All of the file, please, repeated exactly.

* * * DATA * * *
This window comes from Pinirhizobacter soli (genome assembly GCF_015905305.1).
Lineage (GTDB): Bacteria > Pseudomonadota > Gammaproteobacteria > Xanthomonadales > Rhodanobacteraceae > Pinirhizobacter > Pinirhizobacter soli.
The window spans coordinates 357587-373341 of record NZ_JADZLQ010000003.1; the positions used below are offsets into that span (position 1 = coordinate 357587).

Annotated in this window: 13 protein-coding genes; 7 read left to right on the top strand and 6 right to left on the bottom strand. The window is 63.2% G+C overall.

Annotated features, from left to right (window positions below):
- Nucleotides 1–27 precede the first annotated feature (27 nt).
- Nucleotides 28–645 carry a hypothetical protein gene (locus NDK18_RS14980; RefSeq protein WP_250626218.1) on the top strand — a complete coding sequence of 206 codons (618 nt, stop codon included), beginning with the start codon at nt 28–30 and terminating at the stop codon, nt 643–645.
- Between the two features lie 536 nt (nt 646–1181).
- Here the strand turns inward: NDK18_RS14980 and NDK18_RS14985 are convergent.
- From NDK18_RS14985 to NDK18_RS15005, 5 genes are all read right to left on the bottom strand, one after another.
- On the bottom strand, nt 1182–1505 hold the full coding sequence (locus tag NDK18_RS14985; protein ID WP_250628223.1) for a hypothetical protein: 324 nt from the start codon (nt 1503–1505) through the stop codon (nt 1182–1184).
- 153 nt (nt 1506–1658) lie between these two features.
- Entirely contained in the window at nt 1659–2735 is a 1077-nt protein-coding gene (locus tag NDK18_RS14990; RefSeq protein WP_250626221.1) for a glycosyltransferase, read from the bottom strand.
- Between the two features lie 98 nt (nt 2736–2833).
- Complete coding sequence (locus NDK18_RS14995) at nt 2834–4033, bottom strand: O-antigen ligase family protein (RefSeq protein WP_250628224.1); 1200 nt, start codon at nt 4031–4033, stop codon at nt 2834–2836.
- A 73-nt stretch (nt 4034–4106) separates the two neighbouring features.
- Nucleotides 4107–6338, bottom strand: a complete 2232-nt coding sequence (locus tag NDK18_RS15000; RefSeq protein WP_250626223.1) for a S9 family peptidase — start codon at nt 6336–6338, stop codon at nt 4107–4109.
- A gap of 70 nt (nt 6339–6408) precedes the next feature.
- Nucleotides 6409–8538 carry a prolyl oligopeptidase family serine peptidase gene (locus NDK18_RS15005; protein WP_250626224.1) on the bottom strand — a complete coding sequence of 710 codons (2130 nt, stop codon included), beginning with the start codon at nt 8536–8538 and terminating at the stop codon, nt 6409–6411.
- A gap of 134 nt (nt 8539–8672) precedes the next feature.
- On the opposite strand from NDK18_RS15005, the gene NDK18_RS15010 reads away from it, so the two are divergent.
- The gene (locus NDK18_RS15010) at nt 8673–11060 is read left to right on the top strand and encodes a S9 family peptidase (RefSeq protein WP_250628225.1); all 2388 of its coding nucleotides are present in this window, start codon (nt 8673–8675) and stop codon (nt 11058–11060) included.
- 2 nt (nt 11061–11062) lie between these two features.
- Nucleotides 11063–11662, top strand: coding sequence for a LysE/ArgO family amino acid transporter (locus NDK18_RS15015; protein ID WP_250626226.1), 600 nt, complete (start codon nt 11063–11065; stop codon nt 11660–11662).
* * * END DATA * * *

This window comes from Pinirhizobacter soli (genome assembly GCF_015905305.1).
Lineage (GTDB): Bacteria > Pseudomonadota > Gammaproteobacteria > Xanthomonadales > Rhodanobacteraceae > Pinirhizobacter > Pinirhizobacter soli.
The window spans coordinates 357587-373341 of record NZ_JADZLQ010000003.1; the positions used below are offsets into that span (position 1 = coordinate 357587).

Annotated in this window: 13 protein-coding genes; 7 read left to right on the top strand and 6 right to left on the bottom strand. The window is 63.2% G+C overall.

Annotated features, from left to right (window positions below):
- Nucleotides 1–27 precede the first annotated feature (27 nt).
- Nucleotides 28–645 carry a hypothetical protein gene (locus NDK18_RS14980; RefSeq protein WP_250626218.1) on the top strand — a complete coding sequence of 206 codons (618 nt, stop codon included), beginning with the start codon at nt 28–30 and terminating at the stop codon, nt 643–645.
- Between the two features lie 536 nt (nt 646–1181).
- Here the strand turns inward: NDK18_RS14980 and NDK18_RS14985 are convergent.
- From NDK18_RS14985 to NDK18_RS15005, 5 genes are all read right to left on the bottom strand, one after another.
- On the bottom strand, nt 1182–1505 hold the full coding sequence (locus tag NDK18_RS14985; protein ID WP_250628223.1) for a hypothetical protein: 324 nt from the start codon (nt 1503–1505) through the stop codon (nt 1182–1184).
- 153 nt (nt 1506–1658) lie between these two features.
- Entirely contained in the window at nt 1659–2735 is a 1077-nt protein-coding gene (locus tag NDK18_RS14990; RefSeq protein WP_250626221.1) for a glycosyltransferase, read from the bottom strand.
- Between the two features lie 98 nt (nt 2736–2833).
- Complete coding sequence (locus NDK18_RS14995) at nt 2834–4033, bottom strand: O-antigen ligase family protein (RefSeq protein WP_250628224.1); 1200 nt, start codon at nt 4031–4033, stop codon at nt 2834–2836.
- A 73-nt stretch (nt 4034–4106) separates the two neighbouring features.
- Nucleotides 4107–6338, bottom strand: a complete 2232-nt coding sequence (locus tag NDK18_RS15000; RefSeq protein WP_250626223.1) for a S9 family peptidase — start codon at nt 6336–6338, stop codon at nt 4107–4109.
- A gap of 70 nt (nt 6339–6408) precedes the next feature.
- Nucleotides 6409–8538 carry a prolyl oligopeptidase family serine peptidase gene (locus NDK18_RS15005; protein WP_250626224.1) on the bottom strand — a complete coding sequence of 710 codons (2130 nt, stop codon included), beginning with the start codon at nt 8536–8538 and terminating at the stop codon, nt 6409–6411.
- A gap of 134 nt (nt 8539–8672) precedes the next feature.
- On the opposite strand from NDK18_RS15005, the gene NDK18_RS15010 reads away from it, so the two are divergent.
- The gene (locus NDK18_RS15010) at nt 8673–11060 is read left to right on the top strand and encodes a S9 family peptidase (RefSeq protein WP_250628225.1); all 2388 of its coding nucleotides are present in this window, start codon (nt 8673–8675) and stop codon (nt 11058–11060) included.
- 2 nt (nt 11061–11062) lie between these two features.
- Nucleotides 11063–11662, top strand: coding sequence for a LysE/ArgO family amino acid transporter (locus NDK18_RS15015; protein ID WP_250626226.1), 600 nt, complete (start codon nt 11063–11065; stop codon nt 11660–11662).